Enemies exist in that burgeoning sphere of bands, who somewhat sardonically scoff at the modern day post-rock scene, instead opting for a much more unfettered method of creating instrumental music. Sounding a tick like their Irish brethren, And So I Watch You From Afar, Enemies play a deceptively simplistic form of guitar-based rock, trading cascading melodies and sweeping orchestration for a down to earth, honest to goodness basic rock band sound. Perhaps this all sounds a tad paltry, as the band consists of merely four members. However, Enemies aren’t to be taken lightly, for their debut We’ve Been Talking is sure to turn heads.
We’ve Been Talking is so perfectly crafted, so wonderfully well done, that even the most capricious listens will be incredibly satisfying. That being said, if one were to delve deeper, the album would reveal itself to be something more than a novelty, something more than a pleasurable fancy. We’ve Been Talking is fantastic in that sense, for no matter how interested one is with the album, it will be a great listen nonetheless. On the surface, the album is incredibly catchy, with the math-y melodies and hammering bass and drums causing even the most disinterested listener to tap his/her feet with fervor. Looking past face value, however, the album becomes a much more musically relevant affair, with the constantly shifting time signatures and tempo changes proving to be endlessly fascinating. On paper it sounds contrived, that much is certain, but Enemies play it off with such a lax fashion, that it’s impossible not to imagine these sitting around in a garage, simply jamming whatever whimsicality comes to mind. This my friends, is what makes We’ve Been Waiting such an evocative debut, as the unbridled creativity and boundless ideas contained within make this more than a simple “guitar rock” affair.
However, “guitar rock” is such a fitting tag, because everything about this album revolves around the inter-playing guitars. The bass and drums are there for obvious necessity (and they do a rather fantastic job), but let it be known, the spotlight is sedately fixated on the two guitarists. This becomes immediately apparent with the opener, ‘Backaches & Cardigans.’ The track starts with the loopy and intermingling guitarists trading notes, and quickly it divulges into more bombastic territory, with cymbal crashes and hammering rhythmic passages taking center stage. And this is where Enemies kind of falter a bit. This very track, as wonderful as it is, sort of sets the tone for the rest of the record. They don’t really tread too far away from this pre-established format, instead sticking with it a little too comfortably. However, with nine average length tracks, We’ve Been Talking doesn’t wear out its welcome, but rather, has an absolutely wonderful, appropriate runtime.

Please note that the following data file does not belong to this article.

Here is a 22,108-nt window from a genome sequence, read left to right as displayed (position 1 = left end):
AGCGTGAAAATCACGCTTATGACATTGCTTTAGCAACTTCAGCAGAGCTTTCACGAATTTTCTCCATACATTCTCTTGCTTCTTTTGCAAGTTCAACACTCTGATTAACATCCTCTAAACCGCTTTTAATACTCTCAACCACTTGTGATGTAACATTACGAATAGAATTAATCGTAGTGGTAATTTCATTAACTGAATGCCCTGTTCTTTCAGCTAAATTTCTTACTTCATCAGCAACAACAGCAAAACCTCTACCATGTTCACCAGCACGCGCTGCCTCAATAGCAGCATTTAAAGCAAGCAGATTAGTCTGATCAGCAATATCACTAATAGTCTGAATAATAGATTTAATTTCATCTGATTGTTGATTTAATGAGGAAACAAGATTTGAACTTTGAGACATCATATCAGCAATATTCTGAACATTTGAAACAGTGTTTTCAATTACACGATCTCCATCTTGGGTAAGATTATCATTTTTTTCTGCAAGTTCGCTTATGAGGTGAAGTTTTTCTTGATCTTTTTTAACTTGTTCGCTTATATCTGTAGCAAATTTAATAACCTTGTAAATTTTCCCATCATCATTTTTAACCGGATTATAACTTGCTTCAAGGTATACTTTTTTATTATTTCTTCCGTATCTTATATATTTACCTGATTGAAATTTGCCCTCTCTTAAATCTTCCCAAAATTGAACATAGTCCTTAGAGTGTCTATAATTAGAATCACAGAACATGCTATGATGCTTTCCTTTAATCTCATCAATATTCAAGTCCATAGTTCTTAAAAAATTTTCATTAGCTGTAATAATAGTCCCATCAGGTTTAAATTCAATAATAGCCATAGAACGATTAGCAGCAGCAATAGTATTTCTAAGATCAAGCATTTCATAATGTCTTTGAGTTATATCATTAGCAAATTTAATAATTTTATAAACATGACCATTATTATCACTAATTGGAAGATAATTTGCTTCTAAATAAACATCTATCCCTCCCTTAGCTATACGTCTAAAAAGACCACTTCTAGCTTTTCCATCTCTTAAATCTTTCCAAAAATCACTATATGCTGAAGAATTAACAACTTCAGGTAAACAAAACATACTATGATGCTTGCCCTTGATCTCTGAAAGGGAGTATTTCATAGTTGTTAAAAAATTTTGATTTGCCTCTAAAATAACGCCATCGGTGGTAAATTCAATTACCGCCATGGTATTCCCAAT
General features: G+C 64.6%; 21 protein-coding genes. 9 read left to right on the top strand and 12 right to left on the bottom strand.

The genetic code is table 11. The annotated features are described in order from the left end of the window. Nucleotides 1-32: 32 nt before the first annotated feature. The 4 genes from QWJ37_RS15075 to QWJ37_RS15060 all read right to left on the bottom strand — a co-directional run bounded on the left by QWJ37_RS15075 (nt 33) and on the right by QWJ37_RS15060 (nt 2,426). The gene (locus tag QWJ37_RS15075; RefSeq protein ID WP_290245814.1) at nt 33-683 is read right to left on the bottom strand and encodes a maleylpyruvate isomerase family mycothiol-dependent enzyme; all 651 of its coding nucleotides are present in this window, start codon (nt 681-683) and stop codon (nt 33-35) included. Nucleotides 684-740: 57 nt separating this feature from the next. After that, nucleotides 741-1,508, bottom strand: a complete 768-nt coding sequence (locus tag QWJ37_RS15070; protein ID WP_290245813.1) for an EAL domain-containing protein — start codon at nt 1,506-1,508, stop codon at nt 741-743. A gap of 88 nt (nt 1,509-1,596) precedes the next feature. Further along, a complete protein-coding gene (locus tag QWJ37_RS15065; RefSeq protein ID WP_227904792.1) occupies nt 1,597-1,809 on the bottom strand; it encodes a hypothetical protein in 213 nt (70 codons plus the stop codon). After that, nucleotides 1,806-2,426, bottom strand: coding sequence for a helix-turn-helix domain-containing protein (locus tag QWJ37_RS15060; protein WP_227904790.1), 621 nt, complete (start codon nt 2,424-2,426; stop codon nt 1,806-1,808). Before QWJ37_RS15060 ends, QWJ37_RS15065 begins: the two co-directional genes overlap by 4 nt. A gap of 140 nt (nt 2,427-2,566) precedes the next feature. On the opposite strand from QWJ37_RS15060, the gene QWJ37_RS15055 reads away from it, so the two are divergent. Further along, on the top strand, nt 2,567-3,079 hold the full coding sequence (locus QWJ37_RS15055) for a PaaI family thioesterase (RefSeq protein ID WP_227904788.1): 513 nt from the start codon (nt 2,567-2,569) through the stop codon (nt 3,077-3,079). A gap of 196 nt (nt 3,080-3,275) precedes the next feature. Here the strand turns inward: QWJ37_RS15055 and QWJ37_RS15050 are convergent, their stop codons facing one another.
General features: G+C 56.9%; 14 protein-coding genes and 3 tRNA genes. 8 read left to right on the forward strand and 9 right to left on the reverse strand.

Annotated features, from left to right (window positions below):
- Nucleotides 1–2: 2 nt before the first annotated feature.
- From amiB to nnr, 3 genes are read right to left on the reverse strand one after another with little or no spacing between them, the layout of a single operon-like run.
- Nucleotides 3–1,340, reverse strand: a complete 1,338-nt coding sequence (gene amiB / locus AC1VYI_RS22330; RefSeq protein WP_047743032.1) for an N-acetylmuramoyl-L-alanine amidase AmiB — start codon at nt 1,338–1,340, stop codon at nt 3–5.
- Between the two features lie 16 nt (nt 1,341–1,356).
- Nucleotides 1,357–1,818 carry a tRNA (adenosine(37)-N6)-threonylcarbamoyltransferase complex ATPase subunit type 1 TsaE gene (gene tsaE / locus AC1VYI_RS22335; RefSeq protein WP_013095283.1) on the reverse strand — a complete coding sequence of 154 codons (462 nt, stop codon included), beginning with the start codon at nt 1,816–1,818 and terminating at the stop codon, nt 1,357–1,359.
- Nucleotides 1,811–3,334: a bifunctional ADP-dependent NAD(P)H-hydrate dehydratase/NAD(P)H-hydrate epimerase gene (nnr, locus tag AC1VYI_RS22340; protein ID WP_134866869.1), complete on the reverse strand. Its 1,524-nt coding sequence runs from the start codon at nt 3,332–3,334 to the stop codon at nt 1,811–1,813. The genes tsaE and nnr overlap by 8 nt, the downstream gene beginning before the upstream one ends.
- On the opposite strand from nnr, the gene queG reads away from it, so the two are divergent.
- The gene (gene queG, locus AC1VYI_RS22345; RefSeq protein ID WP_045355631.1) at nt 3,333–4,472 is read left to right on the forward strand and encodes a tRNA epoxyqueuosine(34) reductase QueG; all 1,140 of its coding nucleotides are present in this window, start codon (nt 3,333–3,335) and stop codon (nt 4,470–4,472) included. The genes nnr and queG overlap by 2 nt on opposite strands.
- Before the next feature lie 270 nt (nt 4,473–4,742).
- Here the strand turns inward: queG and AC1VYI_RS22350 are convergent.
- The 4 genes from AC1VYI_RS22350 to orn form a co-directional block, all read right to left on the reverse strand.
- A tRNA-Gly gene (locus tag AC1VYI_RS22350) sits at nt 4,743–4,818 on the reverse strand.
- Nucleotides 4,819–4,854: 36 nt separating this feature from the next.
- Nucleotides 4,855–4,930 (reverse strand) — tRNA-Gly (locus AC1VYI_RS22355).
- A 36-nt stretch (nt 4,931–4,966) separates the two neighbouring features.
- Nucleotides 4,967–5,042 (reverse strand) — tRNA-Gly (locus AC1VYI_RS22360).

Enemies's debut is fantastic--plain and simple. It’s grandiose, yet fantastically laid back, allowing itself to be enjoyed in a number of ways. While a little less restraint (in respect to songwriting) would have been nice, it doesn’t keep We’ve Been Talking from showing the promise of these young men. So listen up, because this is certain to get you talking.
In an attempt to trudge through my massive backload (we all have 'em), I stumbled upon this little gem, and have been listening to it since Christmas. Awesome, awesome stuff. Check it out.
I second this word-for-word.
Your review is good... but I've noticed, I think, there's a few things you could do to spruce 'em up in general. I have a bad habit of adding things like "This my friends," and "that much is certain," into my reviews originally, too, even though they're unnecessary and don't add much to the review. They take away from it in my opinion if they're too common, so try to stay on top of that. Also, it's generally a good idea to stay away from beginning sentences with "And," and in the last paragraph "Enemies" should be possessive.
Besides that you do a good job at describing this though, hope some people check it out.
In the first paragraph you seem to make a case for what I think is a rather false dichotomy between post-rock and math-rock.
I also have some qualms with the second paragraph. You start off saying on the surface it's just a well-executed, catchy album, but that there's more to it when listened to more thoroughly. Fair enough point, but then the depth described by you just seems to further talk about the band's technical skill. I also don't know how "constantly shifting time signatures and tempo changes proving to be endlessly fascinating" is contrived in theory.
I dunno, the prose is fine as always, I just don't find this review to say much tbh.
This is a great little album, is it just me or does anyone else get an American Footballesque vibe from this? Some of the chord progressions and the general tone of the music strike me as very similar.